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'What's wrong with someone who wants to live through Irish?' - Sinn Féin hits back at DUP

Earlier, Arlene Foster said that Sinn Féin’s ‘shopping list’ is holding up a deal in the North.

NI powersharing talks Sinn Féin leader Michelle O'Neill addressing the media outside Stormont Castle this afternoon Source: PA Wire/PA Images

Updated 19.45

A DEAL IN the North looks unlikely this evening as both the DUP and Sinn Féin put the blame at each other’s feet.

The Stormont deadline was extended to today, after parties failed to reach an agreement last Thursday.

Speaking in the House of Commons, Northern Ireland Secretary James Brokenshire said that a return to a devolved government was in the best interests of the North, but said that the hiatus could not go on much longer. He said that he hoped for a deal this week.

Brokenshire said that the British government will keep an eye on the allocation of funds to Northern Ireland, but says that another election may not sort matters.

Speaking to reporters earlier, DUP leader Arlene Foster said that Sinn Féin “has a shopping list that keeps getting longer”.

Demands for an Irish language act are proving a particular stumbling block, something Foster alluded to.

“It’s a case of making sure that those who we represent also feel valued in Northern Ireland.

“What we can’t have is one section of the community having cultural supremacy over the other.”

Hitting back

Sinn Féin’s Northern leader Michelle O’Neill later hit back at Foster outside Stormont, saying: ”What’s wrong with a couple who want to be married being supported in legislation?” according to RTÉ News.

What’s wrong with a family who were bereaved 45 years ago having access to inquests? And what’s wrong with someone who wants to live and speak their lives through Irish being supported in legislation?

“We have a very, very limited time ahead of us to see those issues progressed,” O’Neill added. “Remember what we’re asking for is very, very reasonable. The only way you can have a sustainable executive is by having one with fairness and equality for all citizens.”

Earlier, Sinn Féin negotiator Conor Murphy told RTÉ that the fact that negotiations are taking place around the loyalist marching season complicated matters.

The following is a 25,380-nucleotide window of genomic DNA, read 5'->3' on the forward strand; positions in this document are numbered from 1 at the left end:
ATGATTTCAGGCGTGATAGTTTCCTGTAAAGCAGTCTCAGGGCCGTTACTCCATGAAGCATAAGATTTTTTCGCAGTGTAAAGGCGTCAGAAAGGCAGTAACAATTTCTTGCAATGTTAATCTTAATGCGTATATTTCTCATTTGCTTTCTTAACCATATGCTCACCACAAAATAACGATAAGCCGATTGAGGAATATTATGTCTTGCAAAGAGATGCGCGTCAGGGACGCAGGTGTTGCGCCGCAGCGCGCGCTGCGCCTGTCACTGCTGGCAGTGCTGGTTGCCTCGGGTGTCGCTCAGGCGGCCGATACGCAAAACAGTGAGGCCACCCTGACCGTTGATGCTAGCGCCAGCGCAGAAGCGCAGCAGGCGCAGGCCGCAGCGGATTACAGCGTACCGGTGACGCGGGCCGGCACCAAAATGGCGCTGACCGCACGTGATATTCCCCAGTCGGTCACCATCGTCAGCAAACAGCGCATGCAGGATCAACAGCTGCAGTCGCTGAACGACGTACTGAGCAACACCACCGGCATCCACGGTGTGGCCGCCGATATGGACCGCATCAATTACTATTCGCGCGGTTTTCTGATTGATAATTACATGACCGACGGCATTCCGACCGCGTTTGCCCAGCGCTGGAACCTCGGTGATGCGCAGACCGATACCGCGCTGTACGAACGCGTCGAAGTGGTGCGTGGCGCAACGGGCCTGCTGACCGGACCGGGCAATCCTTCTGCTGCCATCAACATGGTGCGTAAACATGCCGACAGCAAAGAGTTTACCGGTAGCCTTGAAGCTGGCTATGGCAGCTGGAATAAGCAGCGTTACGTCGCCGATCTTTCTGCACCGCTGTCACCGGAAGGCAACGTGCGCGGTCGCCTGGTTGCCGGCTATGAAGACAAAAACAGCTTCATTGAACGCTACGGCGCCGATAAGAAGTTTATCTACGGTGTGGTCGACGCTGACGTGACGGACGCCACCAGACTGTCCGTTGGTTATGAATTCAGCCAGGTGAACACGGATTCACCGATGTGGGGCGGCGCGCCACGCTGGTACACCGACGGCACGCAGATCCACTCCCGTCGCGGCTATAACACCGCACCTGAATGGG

“We are in the bizarre situation, I’m sure it’s unique to here, that over the summer time we have to break because the atmosphere becomes too hostile for political negotiations.”

The North has been without a functioning devolved government since the start of the year when the administration collapsed as a result of the ‘cash for ash’ controversy, and the parties have missed a number of deadlines to get the executive back up and running.

Reuters 20170627 The statue of Edward Carson at Stormont is seen next to a road sign, in Belfast. Source: Clodagh Kilcoyne/Reuters/PA Images

Optimism

Speaking yesterday, Sinn Féin leader Gerry Adams said he didn’t think a deal to restore power-sharing will be reached today.

Speaking to RTÉ’s This Week he accused the DUP of “using mechanisms to block deals already done over the last 20 years”. He said Arlene Foster’s party was “fundamentally against equality” – accusing them of being against rights for Irish speakers, gay people, women and minorities.

“I’m not pessimistic, Sinn Féin are a party of optimists. The DUP are showing no urgency in dealing with the equality and rights issues which caused the collapse of the political institutions,” Adams said.

A senior DUP politician yesterday called on Sinn Féin to change its attitude to the negotiations “and not demand the sort of 10-0 win it’s looking for”.

However, both main parties have said the deadlock could be broken in a matter of hours if the other side could compromise.

A further deadline extension may be granted by Brokenshire today, or power could be transferred back to Westminster.

Alternatively, another election may be called.

With reporting by Daragh Brophy and Cianan Brennan

Read: Gerry Adams doesn’t think power-sharing deal will be reached by Monday >

Read: DUP and Sinn Féin have just 24 hours to reach a deal – so what happens if they don’t? >

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